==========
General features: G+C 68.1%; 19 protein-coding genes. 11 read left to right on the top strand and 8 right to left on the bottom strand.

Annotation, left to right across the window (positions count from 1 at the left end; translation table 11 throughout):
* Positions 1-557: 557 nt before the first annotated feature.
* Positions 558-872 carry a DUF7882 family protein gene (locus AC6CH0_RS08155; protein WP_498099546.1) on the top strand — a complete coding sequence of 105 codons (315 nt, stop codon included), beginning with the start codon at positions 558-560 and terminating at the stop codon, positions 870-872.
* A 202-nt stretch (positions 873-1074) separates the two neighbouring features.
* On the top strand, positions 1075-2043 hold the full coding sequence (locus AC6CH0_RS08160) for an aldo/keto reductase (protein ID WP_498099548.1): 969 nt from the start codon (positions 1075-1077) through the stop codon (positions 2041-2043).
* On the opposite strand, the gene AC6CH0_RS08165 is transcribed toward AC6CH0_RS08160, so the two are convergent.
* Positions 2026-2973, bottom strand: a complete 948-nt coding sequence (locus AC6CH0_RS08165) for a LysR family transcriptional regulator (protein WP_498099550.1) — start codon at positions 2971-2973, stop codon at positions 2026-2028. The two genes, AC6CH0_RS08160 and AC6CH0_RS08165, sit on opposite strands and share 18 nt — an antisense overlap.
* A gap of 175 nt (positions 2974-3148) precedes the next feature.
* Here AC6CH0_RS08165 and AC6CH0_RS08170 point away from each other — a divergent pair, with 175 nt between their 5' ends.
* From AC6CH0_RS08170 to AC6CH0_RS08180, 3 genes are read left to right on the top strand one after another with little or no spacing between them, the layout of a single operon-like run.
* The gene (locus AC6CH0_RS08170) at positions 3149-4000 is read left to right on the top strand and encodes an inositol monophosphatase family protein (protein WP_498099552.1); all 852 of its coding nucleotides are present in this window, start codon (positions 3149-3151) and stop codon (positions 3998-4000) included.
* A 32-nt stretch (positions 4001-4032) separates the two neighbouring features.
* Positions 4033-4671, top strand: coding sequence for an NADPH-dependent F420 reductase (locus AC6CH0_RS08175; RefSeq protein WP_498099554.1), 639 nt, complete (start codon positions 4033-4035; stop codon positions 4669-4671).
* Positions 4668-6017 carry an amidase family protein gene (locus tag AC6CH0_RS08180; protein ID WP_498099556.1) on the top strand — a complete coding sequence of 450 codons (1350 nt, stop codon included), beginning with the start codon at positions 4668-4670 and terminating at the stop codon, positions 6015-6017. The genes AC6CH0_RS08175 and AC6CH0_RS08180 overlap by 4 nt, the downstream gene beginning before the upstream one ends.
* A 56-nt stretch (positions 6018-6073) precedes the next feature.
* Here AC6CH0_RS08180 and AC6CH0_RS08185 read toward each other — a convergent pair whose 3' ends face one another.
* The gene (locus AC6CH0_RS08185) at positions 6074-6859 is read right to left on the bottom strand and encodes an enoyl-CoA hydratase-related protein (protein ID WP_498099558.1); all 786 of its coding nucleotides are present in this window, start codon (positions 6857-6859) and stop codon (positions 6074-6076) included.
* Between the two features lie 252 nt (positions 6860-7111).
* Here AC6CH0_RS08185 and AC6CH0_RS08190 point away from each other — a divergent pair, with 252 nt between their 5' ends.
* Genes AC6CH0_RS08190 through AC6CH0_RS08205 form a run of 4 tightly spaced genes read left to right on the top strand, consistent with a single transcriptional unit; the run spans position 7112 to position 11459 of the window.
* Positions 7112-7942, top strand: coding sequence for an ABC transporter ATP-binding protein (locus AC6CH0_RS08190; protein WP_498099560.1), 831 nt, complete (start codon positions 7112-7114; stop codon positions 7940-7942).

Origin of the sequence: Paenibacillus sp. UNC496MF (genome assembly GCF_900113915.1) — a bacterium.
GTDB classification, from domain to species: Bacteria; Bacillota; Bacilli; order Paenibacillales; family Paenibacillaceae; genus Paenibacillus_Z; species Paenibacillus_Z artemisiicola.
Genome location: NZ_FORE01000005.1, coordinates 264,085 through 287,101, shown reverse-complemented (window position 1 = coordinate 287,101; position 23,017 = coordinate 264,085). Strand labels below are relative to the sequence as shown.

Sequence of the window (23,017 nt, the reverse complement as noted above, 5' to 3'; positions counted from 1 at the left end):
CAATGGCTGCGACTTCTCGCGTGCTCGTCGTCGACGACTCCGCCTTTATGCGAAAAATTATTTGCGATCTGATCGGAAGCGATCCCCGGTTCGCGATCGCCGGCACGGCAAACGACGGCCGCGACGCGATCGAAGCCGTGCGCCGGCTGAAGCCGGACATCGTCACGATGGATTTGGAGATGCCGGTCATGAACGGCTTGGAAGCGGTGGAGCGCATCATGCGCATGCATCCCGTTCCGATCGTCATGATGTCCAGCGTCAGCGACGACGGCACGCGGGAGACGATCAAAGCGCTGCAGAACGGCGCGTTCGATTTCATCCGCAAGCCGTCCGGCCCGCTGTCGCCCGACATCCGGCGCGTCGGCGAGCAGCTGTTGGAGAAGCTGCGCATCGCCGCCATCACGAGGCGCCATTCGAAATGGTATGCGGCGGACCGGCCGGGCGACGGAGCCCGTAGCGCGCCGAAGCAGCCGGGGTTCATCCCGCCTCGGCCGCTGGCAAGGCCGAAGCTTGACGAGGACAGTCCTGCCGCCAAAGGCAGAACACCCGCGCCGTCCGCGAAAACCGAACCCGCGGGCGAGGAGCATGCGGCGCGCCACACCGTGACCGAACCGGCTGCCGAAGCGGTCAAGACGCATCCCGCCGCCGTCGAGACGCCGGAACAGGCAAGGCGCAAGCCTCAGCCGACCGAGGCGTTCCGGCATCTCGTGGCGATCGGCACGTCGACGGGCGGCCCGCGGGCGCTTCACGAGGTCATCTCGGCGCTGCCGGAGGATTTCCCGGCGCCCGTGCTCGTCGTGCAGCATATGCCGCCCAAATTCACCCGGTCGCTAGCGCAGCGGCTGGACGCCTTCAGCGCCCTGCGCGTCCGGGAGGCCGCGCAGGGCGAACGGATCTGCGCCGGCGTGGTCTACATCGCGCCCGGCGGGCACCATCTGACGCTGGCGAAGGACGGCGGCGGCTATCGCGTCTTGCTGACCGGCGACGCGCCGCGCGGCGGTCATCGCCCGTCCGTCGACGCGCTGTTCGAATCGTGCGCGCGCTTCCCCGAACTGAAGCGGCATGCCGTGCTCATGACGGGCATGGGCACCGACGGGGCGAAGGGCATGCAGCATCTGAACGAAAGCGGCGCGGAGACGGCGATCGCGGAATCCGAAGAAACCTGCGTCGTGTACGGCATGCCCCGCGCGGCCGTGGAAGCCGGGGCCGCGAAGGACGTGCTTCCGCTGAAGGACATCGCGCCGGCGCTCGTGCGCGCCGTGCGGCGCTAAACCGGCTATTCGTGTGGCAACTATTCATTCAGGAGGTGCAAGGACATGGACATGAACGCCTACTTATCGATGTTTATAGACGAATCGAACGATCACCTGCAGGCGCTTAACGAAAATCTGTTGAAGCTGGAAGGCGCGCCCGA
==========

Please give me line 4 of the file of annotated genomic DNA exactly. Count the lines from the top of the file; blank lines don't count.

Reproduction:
* Positions 558-872 carry a DUF7882 family protein gene (locus AC6CH0_RS08155; protein WP_498099546.1) on the top strand — a complete coding sequence of 105 codons (315 nt, stop codon included), beginning with the start codon at positions 558-560 and terminating at the stop codon, positions 870-872.